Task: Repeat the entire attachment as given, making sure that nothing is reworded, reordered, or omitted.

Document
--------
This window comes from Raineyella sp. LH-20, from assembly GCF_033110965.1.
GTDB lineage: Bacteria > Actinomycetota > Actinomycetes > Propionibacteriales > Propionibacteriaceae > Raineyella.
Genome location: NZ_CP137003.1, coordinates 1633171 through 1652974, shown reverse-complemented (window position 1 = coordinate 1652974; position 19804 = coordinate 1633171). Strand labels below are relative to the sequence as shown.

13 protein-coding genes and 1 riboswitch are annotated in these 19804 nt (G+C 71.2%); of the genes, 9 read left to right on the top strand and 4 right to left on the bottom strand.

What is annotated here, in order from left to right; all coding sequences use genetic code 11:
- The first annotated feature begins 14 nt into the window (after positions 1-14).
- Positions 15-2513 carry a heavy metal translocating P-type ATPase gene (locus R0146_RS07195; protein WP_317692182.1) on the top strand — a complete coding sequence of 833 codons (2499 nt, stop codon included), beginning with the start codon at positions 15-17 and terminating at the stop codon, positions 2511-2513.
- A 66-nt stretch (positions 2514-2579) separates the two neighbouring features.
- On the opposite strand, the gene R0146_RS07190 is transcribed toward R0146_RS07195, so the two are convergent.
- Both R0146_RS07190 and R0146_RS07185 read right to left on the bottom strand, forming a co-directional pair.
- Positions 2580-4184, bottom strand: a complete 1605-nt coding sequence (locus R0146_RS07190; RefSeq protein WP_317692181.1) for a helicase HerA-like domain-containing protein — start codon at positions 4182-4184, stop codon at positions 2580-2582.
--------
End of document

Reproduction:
This window comes from Raineyella sp. LH-20, from assembly GCF_033110965.1.
GTDB lineage: Bacteria > Actinomycetota > Actinomycetes > Propionibacteriales > Propionibacteriaceae > Raineyella.
Genome location: NZ_CP137003.1, coordinates 1633171 through 1652974, shown reverse-complemented (window position 1 = coordinate 1652974; position 19804 = coordinate 1633171). Strand labels below are relative to the sequence as shown.

13 protein-coding genes and 1 riboswitch are annotated in these 19804 nt (G+C 71.2%); of the genes, 9 read left to right on the top strand and 4 right to left on the bottom strand.

What is annotated here, in order from left to right; all coding sequences use genetic code 11:
- The first annotated feature begins 14 nt into the window (after positions 1-14).
- Positions 15-2513 carry a heavy metal translocating P-type ATPase gene (locus R0146_RS07195; protein WP_317692182.1) on the top strand — a complete coding sequence of 833 codons (2499 nt, stop codon included), beginning with the start codon at positions 15-17 and terminating at the stop codon, positions 2511-2513.
- A 66-nt stretch (positions 2514-2579) separates the two neighbouring features.
- On the opposite strand, the gene R0146_RS07190 is transcribed toward R0146_RS07195, so the two are convergent.
- Both R0146_RS07190 and R0146_RS07185 read right to left on the bottom strand, forming a co-directional pair.
- Positions 2580-4184, bottom strand: a complete 1605-nt coding sequence (locus R0146_RS07190; RefSeq protein WP_317692181.1) for a helicase HerA-like domain-containing protein — start codon at positions 4182-4184, stop codon at positions 2580-2582.